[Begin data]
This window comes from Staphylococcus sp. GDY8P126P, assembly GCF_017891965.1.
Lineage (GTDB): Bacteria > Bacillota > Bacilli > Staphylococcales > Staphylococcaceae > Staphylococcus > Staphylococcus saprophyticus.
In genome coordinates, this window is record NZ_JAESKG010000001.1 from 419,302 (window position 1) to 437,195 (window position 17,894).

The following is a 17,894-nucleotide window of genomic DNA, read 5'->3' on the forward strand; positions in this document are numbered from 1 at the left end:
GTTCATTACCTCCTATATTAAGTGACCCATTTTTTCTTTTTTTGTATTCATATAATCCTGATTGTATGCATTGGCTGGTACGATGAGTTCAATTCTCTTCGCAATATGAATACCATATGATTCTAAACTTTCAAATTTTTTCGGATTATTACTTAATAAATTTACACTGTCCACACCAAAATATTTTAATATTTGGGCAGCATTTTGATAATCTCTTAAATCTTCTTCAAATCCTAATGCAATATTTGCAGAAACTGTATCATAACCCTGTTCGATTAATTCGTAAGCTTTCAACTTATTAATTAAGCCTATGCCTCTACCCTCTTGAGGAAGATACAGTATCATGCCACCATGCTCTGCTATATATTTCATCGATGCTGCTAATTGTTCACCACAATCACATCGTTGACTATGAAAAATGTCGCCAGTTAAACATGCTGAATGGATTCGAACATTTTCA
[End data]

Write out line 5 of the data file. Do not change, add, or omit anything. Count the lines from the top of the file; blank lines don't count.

GTTCATTACCTCCTATATTAAGTGACCCATTTTTTCTTTTTTTGTATTCATATAATCCTGATTGTATGCATTGGCTGGTACGATGAGTTCAATTCTCTTCGCAATATGAATACCATATGATTCTAAACTTTCAAATTTTTTCGGATTATTACTTAATAAATTTACACTGTCCACACCAAAATATTTTAATATTTGGGCAGCATTTTGATAATCTCTTAAATCTTCTTCAAATCCTAATGCAATATTTGCAGAAACTGTATCATAACCCTGTTCGATTAATTCGTAAGCTTTCAACTTATTAATTAAGCCTATGCCTCTACCCTCTTGAGGAAGATACAGTATCATGCCACCATGCTCTGCTATATATTTCATCGATGCTGCTAATTGTTCACCACAATCACATCGTTGACTATGAAAAATGTCGCCAGTTAAACATGCTGAATGGATTCGAACATTTTCA